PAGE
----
Re: Windows 95, 98 or XP on Linux - Questions about Virtual Machines

From: David Konerding (dek_at_compbio.berkeley.edu)
Date: 01/17/04


Date: Sat, 17 Jan 2004 15:23:22 +0000 (UTC)

In article <40094230.103459126@news.blueyonder.co.uk>, Mark Hobley wrote:
> I have heard that it is possible to run a virtual machine on Linux,
> which enables the running of Windows 95 or Windows 98.
>
> I think this is achievable using a product called "VMWARE".
>
> I would like to run Windows 98 or possibly Windows XP in a virtual
> machine on my Linux PC.
>
> I have in the past seen Windows 95 running on an Apple Mac using
> "Virtual PC"
>
> I want to hear from anyone who has experience of such an application
> on Linux.
>
> I want to know specifically, if all hardware operates 100%.
>
> I am interested in running some Windows 3d games, such as Battlefield
> 1942, Call of Duty and Medal of Honour.
>
> Does the 3d components of the video card work under a virtual machine
> ?
>
> Does the virtual machine recognize the original copy protected CDROMs
> that these games run on ? (Or do I need to apply no-cd patches to the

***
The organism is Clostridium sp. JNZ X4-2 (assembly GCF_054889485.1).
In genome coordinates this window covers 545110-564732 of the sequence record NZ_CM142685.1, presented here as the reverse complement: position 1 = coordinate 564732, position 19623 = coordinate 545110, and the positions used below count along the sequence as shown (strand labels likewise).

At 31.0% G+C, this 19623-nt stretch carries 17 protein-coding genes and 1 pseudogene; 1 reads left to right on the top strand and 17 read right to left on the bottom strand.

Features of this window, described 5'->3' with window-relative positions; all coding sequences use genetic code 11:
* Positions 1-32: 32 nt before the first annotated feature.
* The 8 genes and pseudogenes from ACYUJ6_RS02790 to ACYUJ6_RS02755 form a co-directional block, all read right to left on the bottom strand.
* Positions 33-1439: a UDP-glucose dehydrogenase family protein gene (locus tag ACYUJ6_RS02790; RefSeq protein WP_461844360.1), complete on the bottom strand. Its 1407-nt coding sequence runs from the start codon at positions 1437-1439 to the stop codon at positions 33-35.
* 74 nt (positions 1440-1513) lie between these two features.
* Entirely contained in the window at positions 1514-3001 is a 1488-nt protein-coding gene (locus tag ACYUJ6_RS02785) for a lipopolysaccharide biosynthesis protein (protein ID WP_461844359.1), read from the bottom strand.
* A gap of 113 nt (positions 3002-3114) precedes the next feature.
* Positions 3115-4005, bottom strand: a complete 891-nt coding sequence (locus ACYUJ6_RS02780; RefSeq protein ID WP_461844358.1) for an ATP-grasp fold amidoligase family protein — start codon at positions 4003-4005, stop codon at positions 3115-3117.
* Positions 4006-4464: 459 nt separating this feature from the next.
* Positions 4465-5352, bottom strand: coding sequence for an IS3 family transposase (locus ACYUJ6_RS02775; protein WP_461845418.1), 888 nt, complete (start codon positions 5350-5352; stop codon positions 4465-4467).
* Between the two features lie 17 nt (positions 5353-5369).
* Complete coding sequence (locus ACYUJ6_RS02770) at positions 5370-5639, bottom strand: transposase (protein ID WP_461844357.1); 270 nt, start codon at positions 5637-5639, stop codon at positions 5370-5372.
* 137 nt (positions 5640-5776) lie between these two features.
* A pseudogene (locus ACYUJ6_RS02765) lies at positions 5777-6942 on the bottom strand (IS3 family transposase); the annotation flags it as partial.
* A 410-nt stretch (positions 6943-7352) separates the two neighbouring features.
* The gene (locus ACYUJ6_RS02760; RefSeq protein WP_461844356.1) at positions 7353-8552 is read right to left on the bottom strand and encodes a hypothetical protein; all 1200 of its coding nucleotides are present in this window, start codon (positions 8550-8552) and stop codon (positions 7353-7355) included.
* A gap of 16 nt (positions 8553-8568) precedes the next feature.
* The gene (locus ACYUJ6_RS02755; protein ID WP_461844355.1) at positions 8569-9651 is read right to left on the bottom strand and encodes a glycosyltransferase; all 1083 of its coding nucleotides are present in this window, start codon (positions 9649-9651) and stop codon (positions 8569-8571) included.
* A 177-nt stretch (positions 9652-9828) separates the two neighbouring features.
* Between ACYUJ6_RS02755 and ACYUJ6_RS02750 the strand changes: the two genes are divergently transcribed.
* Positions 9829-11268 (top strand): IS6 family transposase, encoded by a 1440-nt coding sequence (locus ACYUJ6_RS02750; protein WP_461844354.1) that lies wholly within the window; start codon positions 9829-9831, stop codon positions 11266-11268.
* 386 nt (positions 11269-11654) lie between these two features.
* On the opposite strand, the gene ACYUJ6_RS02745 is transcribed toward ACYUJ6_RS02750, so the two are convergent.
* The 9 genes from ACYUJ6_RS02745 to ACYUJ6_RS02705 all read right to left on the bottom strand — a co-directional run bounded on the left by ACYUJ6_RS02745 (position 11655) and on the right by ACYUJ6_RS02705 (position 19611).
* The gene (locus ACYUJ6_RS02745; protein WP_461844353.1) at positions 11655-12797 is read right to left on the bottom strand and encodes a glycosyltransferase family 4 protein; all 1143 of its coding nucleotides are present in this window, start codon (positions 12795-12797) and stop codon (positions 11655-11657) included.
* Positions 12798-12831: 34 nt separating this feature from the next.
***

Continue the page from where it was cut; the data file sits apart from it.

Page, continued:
> games ?)
>
> What choice of virtual machine packages do I have ?
>
> Are any of them open source ?
>
> I would like to hear from anyone who has any experience of this.
>
> Thanks in advance to anyone who can help.

Here's my advice. Run Windows XP as your host operating system, then run Linux in a VMware
inside it, rather than the other way around. That way you keep all the nice 3D hardware and high-end audio
capabilities, games, etc, and still have a linux box around when you need to get real work done.
Since (at least in my experience) XP exercies (and requires) the high-end 3D and audio features much more
frequently than with Linux this is a very reasonable solution (I use it on my desktop at home and at work).
I don't have any problem with my Windows XP stability.

In specific answers to your questions above:

No, not all hardware operates 100%. Instead, VMware intercepts all I/Os by the guested OS to its
hardware, and emulates the results on the host hardware. This does not expose, for example, all the 3d feetures
of your nvidia card on the host to the guest. VMware's got a special X windows driver that supports
their X server with very high performance, but this doesn't include any hardware graphics, especially
DirectX or OpenGL, just fast region blits, so far as I can tell (DMA).

Amazingly, recent versions of VMware even include sound support. I've been surprised starting up KNOPPIX
in a VMware guest box, and hear sounds coming out of my speakers!

I believe your original CDs will work even if you ran windows inside linux, but I can't verify this.
If the copy protection required a feature in the host CDROM drive, but the required feature is not provided
by the emulated/virtualized CDROM drive in the host, then it might not work. yet another argument
for running VMware on windows, rather than the other way around. What exactly do you mean
by copy protected, anyway- are people copy protecting CDs still?